Create Out Loud
with Jennifer Louden
2 | Rissi Palmer: Be Your Own Creative Gatekeeper & Save YOURSELF
If anyone understands "creative Rock Bottom," it's Award-winning singer-songwriter Rissi Palmer.
In this episode:
- What caused her to go from hitting the Top 40 on the country charts to working retail for minimum wage
- How she learned to not take rejection personally
- How you can stop worrying about what people think and just make your art
- What happened when Rissi finally decided to pick herself and stop waiting to be saved
- Hosting her radio show Color Me Country with Rissi Palmer on Apple Music Country and the exciting work she’s doing to support new country artists of color through her Color Me Country Artist Grant Fund.
“Southern Soul” artist Rissi Palmer has had an extraordinary musical career—from the Top 40 Country charting singles of her debut album, Rissi Palmer, in 2007 to her critically hailed most recent album, Revival, in 2019—with fun creative projects, a soul crushing lawsuit, and loads of life lessons in between.
These days, much of her creative energy is going toward hosting her own radio show Color Me Country with Rissi Palmer on Apple Music Country and the exciting work she’s doing to support new country artists of color through her Color Me Country Artist Grant Fund.
Along the way, her journey was filled with career whiplash, heartbreak, and...best of all, soulful revival.
Rissi thought she had it made at 25, which turned out to be both incredibly difficult (because it wasn't true) and an incredible opportunity to choose herself. Like so many creatives, she reached a point when she realized that no one is coming to save her, so she decided to be her own gatekeeper and create what she wanted and help other people’s great music be discovered.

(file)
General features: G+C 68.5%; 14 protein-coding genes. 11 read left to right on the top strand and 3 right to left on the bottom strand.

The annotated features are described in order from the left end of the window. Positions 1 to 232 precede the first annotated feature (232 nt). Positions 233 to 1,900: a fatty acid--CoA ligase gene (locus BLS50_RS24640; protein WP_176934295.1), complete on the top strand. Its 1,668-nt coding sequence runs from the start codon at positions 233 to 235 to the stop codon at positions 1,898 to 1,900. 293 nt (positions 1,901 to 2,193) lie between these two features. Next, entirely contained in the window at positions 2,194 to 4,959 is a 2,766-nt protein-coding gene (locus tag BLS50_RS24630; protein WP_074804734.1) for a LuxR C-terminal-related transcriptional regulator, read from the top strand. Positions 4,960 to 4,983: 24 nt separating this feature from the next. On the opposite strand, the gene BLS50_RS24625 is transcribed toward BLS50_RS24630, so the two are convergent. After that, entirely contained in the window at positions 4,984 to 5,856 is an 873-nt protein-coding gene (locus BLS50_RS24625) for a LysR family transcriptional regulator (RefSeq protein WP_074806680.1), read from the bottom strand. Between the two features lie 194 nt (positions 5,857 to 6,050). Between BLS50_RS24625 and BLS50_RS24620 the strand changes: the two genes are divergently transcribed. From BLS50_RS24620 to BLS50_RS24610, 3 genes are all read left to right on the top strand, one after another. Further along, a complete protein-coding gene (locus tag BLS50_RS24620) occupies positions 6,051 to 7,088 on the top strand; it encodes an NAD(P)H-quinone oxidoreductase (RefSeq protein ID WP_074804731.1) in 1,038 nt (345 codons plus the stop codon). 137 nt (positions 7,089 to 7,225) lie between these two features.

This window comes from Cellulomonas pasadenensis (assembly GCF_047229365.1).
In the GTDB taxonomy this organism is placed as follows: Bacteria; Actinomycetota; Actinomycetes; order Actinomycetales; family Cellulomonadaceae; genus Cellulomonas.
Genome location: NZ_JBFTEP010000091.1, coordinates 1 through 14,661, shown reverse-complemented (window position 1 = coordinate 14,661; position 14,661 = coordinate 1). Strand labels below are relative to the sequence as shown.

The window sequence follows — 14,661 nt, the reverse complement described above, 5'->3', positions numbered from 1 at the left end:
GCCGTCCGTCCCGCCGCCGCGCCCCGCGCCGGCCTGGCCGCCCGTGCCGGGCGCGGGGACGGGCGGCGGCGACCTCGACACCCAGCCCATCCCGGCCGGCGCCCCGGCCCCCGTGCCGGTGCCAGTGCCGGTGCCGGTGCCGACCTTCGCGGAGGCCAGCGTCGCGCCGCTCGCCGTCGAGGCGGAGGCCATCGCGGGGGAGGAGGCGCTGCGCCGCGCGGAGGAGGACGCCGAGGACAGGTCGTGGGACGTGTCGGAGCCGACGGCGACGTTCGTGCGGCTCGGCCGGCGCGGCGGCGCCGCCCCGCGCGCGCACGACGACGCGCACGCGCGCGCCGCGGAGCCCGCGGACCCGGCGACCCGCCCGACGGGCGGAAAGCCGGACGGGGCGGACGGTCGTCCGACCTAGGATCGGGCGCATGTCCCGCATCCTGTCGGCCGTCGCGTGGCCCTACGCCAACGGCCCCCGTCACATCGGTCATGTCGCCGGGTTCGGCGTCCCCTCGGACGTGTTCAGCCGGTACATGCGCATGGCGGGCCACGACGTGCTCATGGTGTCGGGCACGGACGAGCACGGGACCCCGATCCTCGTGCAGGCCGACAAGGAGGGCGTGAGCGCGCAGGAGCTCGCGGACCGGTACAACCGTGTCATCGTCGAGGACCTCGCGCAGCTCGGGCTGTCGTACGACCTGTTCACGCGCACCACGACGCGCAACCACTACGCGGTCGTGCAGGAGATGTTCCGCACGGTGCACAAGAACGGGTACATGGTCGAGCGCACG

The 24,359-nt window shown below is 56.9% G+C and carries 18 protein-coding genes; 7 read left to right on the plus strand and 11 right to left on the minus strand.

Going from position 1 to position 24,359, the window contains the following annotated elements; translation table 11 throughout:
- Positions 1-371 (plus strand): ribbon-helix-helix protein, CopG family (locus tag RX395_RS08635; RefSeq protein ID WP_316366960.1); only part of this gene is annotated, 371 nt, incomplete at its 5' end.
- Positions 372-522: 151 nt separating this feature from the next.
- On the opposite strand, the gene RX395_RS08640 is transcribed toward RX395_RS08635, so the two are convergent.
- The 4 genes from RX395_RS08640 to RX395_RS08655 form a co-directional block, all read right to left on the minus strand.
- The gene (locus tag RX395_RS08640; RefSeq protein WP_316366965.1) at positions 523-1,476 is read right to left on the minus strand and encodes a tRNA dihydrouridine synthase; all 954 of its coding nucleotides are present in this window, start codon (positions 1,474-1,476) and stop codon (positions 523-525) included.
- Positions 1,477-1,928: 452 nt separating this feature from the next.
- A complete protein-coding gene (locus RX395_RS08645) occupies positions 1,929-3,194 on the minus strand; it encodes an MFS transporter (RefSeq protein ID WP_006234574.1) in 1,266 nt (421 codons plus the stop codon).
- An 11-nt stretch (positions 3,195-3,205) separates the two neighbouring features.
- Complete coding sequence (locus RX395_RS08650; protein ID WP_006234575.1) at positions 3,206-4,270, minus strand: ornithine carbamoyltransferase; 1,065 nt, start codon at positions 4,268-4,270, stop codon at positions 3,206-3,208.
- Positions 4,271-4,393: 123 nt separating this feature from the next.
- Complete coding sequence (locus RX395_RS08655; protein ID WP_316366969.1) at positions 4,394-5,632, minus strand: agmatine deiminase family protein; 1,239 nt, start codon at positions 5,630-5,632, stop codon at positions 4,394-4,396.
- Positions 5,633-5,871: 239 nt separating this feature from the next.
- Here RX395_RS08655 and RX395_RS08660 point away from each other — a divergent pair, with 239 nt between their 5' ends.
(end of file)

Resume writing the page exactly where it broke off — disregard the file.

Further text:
I was so grateful to get to be part of this very honest, very moving conversation.
We talked about what it was really like to be back at the Grand Ole Opry after more than a decade away from the Nashville spotlight.
“I got to do three things: show them where I’m from, what I’m about, and who brought me here.”
This experience was an even bigger deal for her the second time around because of everything she went through after her initial brush with fame, as the first Black woman, at the time, to hit the country charts in 20 years.
She gave us a peek into what it was like to go from budding star to working retail for minimum wage, why she was so hard on herself about the mistakes she made, the turmoil that nearly derailed her aspirations for good, and how she lifted herself back up into a space where she felt confident creating and getting her music out into the world again.
“We’re all looking for this savior—whether it’s a publisher, a publishing deal, a record contract...and the savior becomes something different every time you get close; it keeps moving.”
Rissi talked about how she had to keep learning, over and over again, that she has to pick herself and do her own work, which has led her to more fullness of self and fullness of creativity.
Of her creative process, she shares:
“Some things just gnaw at you. And those are the things I feel need to be written. And so however it comes to me, if it keeps coming to me, then I'm like— it's something.”
...this, mixed with inspiring and intimate collaborative magic, which made me a little wistful and wonder where I can find more collaborators and supporters like hers.
Rissi and I agreed that what's most empowering about getting your work out into the world on your terms is how it changes you as a person and as a creator. There's a deep agency and deep ownership in the process.
I don't think we can fully develop the energy and flavor of our own creative voice if we’re waiting to be found, discovered, and for the gatekeeper to say ‘yes.’
About her current creative focus, Color Me Country with Rissi Palmer on Apple Music Country, she shared:
“It started out as, ‘I just want to tell these people's story.’ Because I know how important it is to feel acknowledged, and to feel like what you've done matters. So it was really important to me to impart that feeling on other people. Because I know what it's like to read an article about Black country artists and have your name completely omitted from it, or to have it boiled down to a few people when you know that it's a larger thing. It started out as that — just me, wanting to tell my story, and then tell other people's story, and have it out there, so there's a historical record of it somewhere.”
And historic it is!
We also touch on topics such as body image, aging, relationships, the pandemic, and so much more.
Join me as we discover how Rissi Palmer creates out loud.
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